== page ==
Ward: New Iowa firearm laws miss the mark


Gun opinion

Madison Ward

I very much wish I could see the world as I did when I was a child or that world was the reality. When people were just people, not threats, and the only weapons I knew of were the Nerf kind that would irritate, not harm. Although leaving the mindset of a perfectly peaceful world was a gradual one, it was still rather mind boggling to think that a human could have it out for another. But none the less, with each year it becomes steadily more apparent that there is more danger in the world than I had really known. The one light of hope, I had previously thought, was the government and its obligation to protect the public, but even now, that is starting to fade.

I have never owned a gun or shot a gun nor do I have a desire to do so. That was just the way I was brought up and has resulted in my lack of support for firearms with two exceptions. Number one would be a gun specifically for the sport of hunting, which I am not a fan of either ,but to each his own, and number two would be for protection in the home. That being said, I should address the fact that guns cannot be proven to be purchased for those two specific reasons. People can totally lie about their motivation for buying the gun at all, which brings me to my current state of dissatisfaction with our government. All of the Republicans and a good chunk of Democrats in the Iowa House have moved to make ridiculously idiotic changes to the gun laws here in Iowa.

The competition for which “adjustment” is most ludicrous is rather close, but I’ll start off with the removal of the 72-hour background check on the person trying to buy the weapon, specifically a handgun or revolver. This change is rather self-explanatory, but terrifying just the same. The 72 hours that are currently in place are probably the most important cushion in Iowa law. If this span of time were to be removed, so would be the cooling off period for the person who may want to buy the gun for malicious reasons.

In terms of suicide, the numbers would surely rise given the data on everytown.org, an advocate for gun safety that says there are 48 percent fewer gun suicides in the states that require background checks prior to purchasing the gun. Just think about that for a second — a nearly 50 percent increase in the number of deaths that stem from rash decisions because of this change. Additionally, the potential for homicides would increase as well because a gun could land in the hands of an ex-con and the person selling this individual the firearm would have no idea. If the 72 hours were to remain in place, that would give authorities the opportunity to not only apprehend the criminal, but to also stop another public shooting this country certainly does not need.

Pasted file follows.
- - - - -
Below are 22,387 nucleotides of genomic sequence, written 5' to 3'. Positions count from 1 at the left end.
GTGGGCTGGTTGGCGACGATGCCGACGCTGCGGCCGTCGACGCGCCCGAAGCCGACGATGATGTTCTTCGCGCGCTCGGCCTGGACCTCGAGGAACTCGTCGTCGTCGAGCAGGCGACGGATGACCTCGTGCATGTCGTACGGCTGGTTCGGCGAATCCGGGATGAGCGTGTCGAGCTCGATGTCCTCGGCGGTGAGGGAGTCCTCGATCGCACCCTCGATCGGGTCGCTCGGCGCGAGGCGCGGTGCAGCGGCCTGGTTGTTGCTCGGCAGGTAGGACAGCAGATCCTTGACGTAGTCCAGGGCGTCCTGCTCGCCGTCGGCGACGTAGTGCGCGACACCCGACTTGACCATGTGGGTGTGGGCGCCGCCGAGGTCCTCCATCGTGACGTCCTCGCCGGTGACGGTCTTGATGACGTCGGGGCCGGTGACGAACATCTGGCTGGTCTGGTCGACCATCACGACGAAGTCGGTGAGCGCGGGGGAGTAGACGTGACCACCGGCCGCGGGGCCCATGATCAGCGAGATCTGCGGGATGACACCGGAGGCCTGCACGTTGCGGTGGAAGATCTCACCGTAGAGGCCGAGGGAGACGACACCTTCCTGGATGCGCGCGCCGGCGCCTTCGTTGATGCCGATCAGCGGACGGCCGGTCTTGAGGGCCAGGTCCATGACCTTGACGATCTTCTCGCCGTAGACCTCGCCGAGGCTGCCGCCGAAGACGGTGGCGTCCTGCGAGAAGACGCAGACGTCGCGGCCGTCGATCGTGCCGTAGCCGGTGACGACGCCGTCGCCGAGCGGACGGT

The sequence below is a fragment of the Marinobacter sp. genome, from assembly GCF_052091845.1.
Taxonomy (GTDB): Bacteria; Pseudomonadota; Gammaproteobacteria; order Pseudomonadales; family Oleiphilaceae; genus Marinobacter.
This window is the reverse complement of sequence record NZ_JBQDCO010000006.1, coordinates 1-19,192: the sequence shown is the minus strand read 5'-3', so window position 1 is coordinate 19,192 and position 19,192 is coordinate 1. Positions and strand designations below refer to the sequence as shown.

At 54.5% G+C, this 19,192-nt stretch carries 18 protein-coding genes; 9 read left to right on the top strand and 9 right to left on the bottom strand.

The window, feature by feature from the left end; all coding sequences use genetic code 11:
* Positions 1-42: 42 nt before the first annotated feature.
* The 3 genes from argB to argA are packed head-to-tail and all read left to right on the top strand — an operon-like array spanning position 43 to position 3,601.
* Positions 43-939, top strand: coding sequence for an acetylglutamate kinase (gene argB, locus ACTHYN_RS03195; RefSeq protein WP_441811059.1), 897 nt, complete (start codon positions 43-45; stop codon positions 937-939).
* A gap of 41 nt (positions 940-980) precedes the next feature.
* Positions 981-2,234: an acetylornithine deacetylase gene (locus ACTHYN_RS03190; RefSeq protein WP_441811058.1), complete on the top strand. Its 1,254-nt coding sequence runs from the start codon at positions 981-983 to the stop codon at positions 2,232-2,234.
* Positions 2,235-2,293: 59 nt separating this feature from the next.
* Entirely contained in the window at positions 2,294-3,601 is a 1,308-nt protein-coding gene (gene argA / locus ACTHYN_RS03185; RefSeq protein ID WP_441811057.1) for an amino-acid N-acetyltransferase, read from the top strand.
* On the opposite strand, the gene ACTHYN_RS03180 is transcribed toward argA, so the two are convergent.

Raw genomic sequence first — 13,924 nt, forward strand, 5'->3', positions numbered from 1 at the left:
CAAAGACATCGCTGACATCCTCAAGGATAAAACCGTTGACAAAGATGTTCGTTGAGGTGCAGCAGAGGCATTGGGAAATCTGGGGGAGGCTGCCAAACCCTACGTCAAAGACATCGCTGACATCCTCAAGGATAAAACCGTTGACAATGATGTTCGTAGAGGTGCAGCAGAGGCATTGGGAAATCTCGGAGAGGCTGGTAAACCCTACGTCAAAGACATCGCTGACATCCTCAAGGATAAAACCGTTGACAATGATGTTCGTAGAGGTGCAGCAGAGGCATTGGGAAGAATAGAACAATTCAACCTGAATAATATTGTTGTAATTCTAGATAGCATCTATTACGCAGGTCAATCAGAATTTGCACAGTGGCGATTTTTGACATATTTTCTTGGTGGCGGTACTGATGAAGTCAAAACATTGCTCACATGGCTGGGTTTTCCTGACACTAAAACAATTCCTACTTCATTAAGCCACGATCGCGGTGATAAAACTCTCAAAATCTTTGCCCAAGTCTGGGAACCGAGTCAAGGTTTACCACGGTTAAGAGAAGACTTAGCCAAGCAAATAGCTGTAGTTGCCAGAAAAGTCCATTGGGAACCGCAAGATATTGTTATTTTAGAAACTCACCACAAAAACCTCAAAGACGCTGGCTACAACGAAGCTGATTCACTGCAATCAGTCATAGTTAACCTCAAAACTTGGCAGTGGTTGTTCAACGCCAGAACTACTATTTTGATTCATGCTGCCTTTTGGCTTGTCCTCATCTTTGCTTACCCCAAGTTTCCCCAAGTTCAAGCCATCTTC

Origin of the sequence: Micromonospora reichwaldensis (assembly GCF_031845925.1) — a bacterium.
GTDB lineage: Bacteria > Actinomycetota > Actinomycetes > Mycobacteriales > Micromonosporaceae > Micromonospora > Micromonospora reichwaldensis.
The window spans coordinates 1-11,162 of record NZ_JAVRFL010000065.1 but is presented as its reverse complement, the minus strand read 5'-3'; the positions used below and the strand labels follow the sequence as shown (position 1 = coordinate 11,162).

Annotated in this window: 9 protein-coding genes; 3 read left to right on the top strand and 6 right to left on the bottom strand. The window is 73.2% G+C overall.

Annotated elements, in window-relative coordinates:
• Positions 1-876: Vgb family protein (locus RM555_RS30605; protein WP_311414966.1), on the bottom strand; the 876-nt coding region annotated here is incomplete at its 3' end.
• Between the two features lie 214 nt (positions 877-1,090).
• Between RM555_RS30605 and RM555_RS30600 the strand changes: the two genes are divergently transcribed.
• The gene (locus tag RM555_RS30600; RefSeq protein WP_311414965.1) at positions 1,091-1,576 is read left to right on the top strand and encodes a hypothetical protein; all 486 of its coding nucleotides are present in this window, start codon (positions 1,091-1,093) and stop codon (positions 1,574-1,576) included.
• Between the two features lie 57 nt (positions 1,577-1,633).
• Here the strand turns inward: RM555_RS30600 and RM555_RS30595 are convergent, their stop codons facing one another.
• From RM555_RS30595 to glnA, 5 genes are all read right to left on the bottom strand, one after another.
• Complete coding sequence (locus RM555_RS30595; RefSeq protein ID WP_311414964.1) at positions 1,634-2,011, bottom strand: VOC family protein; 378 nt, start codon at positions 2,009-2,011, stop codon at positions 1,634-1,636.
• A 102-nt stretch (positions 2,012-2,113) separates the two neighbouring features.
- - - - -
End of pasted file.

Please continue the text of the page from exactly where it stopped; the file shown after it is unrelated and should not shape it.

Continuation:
The other changes include making the list of who owns a firearm private — it is currently public information — and a person under 14 years of age could shoot a gun with adult supervision. I truly believe that the list of firearm owners should remain public strictly for safety reasons. If, for example, you were dealing with regular unwanted attention from someone you would have the ability to see if they owned a gun and know if they were of that kind of threat toward you so you could take appropriate action and seek help from authorities. Owning a gun should not be a secret. After all, if you want to own a gun and you are going about it the proper way, why should you want to hide it? That to me is a clear sign of something being askew.

As for the idea of allowing a child to handle and operate a gun, I would just like to know what numb skull came up with that one. If we all recall, this past summer a 9-year-old girl shot and killed a trained instructor at a shooting range. A trained instructor, not just some 18 year old who thinks they know everything about guns. A professional couldn’t even stop accidents from happening, so what on earth makes them think that an adult watching over could prevent a child from misfiring on themselves or someone else?

We live in a violent world, one where we pretty much need to watch our backs at all times as sad as that is to say. And although we live in Iowa, a state with a relatively low crime rate, that does not mean we should be playing fast and loose with weapons. Not now, not ever.